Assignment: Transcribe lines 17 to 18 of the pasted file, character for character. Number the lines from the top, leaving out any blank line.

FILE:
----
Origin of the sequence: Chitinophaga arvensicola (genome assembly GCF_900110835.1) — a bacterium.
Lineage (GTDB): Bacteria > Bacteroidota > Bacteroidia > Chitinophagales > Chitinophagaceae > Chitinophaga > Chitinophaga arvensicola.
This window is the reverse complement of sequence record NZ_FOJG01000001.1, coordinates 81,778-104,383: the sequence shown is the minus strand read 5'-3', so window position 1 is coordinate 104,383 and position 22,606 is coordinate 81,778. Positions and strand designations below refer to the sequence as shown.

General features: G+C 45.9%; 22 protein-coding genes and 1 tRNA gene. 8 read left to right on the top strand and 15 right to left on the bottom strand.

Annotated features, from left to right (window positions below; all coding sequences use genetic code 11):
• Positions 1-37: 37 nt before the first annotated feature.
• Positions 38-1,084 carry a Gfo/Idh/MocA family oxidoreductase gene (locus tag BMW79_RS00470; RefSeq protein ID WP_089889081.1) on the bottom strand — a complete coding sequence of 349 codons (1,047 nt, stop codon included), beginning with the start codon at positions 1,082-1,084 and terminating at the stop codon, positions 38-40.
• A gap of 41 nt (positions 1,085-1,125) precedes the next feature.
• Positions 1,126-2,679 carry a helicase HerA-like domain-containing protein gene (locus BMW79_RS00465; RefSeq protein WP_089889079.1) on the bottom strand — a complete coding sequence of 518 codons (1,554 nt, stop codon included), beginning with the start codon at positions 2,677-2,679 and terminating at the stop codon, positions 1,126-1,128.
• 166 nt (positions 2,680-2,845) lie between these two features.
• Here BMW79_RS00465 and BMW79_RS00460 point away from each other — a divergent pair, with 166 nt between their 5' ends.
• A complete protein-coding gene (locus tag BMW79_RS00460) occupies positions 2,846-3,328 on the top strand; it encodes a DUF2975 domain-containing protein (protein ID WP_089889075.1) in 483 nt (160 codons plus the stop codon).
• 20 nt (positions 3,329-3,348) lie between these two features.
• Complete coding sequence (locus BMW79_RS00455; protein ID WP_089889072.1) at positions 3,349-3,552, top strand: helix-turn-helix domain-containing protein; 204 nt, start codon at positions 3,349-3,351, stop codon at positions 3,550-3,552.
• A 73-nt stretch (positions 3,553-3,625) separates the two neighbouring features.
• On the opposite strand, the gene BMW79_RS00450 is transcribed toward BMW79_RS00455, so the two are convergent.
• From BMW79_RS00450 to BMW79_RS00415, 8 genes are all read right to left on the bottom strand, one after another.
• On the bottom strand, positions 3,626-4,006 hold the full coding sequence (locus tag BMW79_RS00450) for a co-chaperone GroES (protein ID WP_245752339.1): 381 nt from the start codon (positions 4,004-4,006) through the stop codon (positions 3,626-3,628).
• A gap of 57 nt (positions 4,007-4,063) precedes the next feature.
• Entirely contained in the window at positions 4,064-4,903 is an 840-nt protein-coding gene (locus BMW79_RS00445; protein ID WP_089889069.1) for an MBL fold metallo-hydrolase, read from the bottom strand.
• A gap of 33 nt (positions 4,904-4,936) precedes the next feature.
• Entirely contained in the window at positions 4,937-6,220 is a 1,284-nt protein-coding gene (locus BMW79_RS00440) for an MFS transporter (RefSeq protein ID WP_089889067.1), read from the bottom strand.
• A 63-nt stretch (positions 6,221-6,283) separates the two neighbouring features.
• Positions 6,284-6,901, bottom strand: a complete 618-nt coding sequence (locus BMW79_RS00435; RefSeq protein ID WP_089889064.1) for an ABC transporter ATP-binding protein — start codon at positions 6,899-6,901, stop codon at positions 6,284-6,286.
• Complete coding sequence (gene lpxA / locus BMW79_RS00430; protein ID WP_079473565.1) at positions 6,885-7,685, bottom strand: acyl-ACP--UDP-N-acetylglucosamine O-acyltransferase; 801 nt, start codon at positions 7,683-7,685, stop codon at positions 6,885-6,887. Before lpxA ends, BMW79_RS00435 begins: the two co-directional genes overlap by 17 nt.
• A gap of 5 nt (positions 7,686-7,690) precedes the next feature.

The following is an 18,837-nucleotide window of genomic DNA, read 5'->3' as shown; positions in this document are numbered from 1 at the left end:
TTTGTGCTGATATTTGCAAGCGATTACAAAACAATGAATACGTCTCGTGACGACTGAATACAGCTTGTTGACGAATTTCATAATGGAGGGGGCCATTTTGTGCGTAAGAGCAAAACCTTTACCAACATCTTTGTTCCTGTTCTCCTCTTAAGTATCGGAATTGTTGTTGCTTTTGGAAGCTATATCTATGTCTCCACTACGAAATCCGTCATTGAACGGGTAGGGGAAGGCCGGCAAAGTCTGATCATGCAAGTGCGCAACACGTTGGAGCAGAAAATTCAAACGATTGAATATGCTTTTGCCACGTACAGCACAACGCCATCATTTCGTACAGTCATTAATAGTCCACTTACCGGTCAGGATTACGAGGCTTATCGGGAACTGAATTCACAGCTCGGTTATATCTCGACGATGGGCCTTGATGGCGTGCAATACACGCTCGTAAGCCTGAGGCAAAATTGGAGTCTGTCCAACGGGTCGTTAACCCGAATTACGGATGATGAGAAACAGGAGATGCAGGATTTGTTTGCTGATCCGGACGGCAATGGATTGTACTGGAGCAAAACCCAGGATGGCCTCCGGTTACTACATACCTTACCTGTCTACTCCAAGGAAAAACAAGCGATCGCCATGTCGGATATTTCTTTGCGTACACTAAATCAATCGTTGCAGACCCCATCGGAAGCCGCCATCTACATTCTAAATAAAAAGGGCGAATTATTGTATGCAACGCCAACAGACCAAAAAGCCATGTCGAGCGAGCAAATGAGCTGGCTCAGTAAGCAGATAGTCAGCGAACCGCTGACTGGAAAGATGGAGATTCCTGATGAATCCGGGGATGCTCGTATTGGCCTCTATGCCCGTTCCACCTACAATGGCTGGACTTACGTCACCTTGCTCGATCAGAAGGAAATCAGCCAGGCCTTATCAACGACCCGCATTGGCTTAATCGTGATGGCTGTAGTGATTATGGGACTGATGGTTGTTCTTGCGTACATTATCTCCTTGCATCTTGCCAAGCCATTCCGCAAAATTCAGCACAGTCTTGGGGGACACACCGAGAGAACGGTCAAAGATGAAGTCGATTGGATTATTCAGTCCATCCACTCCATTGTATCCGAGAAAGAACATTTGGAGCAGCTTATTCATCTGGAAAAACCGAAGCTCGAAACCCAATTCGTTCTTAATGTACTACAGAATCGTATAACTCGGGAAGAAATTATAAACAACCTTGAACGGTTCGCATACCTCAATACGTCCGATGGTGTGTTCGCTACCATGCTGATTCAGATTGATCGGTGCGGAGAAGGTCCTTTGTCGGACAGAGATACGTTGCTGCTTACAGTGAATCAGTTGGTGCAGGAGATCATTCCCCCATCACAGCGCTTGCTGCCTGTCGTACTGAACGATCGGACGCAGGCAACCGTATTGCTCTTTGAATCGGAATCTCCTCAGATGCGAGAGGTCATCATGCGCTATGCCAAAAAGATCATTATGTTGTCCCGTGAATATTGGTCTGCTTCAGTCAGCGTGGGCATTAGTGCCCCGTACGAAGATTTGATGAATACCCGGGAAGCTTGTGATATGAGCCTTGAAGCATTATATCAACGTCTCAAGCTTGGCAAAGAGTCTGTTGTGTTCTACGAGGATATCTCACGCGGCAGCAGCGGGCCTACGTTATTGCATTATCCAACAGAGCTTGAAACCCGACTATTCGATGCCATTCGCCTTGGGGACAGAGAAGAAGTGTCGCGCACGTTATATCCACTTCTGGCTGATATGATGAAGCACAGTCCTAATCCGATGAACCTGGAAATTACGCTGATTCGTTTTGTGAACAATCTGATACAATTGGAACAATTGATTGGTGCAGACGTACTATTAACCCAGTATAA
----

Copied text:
• From BMW79_RS00450 to BMW79_RS00415, 8 genes are all read right to left on the bottom strand, one after another.
• On the bottom strand, positions 3,626-4,006 hold the full coding sequence (locus tag BMW79_RS00450) for a co-chaperone GroES (protein ID WP_245752339.1): 381 nt from the start codon (positions 4,004-4,006) through the stop codon (positions 3,626-3,628).